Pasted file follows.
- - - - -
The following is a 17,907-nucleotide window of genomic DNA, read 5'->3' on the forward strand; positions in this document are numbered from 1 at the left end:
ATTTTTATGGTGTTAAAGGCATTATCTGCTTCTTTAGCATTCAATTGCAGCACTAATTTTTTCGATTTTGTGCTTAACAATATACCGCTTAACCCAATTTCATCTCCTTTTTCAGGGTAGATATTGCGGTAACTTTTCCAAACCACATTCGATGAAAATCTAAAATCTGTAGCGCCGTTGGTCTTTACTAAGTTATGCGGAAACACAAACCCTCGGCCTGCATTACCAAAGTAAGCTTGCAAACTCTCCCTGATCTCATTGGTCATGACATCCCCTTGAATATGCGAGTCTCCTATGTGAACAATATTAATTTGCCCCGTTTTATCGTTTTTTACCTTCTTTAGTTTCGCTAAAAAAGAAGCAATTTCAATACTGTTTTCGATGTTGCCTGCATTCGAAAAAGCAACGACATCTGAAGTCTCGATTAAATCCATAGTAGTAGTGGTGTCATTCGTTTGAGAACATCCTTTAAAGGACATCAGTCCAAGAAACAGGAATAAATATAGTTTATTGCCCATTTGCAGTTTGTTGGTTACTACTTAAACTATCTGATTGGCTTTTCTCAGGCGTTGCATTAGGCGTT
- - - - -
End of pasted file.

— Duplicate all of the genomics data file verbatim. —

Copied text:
The following is a 17,907-nucleotide window of genomic DNA, read 5'->3' on the forward strand; positions in this document are numbered from 1 at the left end:
ATTTTTATGGTGTTAAAGGCATTATCTGCTTCTTTAGCATTCAATTGCAGCACTAATTTTTTCGATTTTGTGCTTAACAATATACCGCTTAACCCAATTTCATCTCCTTTTTCAGGGTAGATATTGCGGTAACTTTTCCAAACCACATTCGATGAAAATCTAAAATCTGTAGCGCCGTTGGTCTTTACTAAGTTATGCGGAAACACAAACCCTCGGCCTGCATTACCAAAGTAAGCTTGCAAACTCTCCCTGATCTCATTGGTCATGACATCCCCTTGAATATGCGAGTCTCCTATGTGAACAATATTAATTTGCCCCGTTTTATCGTTTTTTACCTTCTTTAGTTTCGCTAAAAAAGAAGCAATTTCAATACTGTTTTCGATGTTGCCTGCATTCGAAAAAGCAACGACATCTGAAGTCTCGATTAAATCCATAGTAGTAGTGGTGTCATTCGTTTGAGAACATCCTTTAAAGGACATCAGTCCAAGAAACAGGAATAAATATAGTTTATTGCCCATTTGCAGTTTGTTGGTTACTACTTAAACTATCTGATTGGCTTTTCTCAGGCGTTGCATTAGGCGTT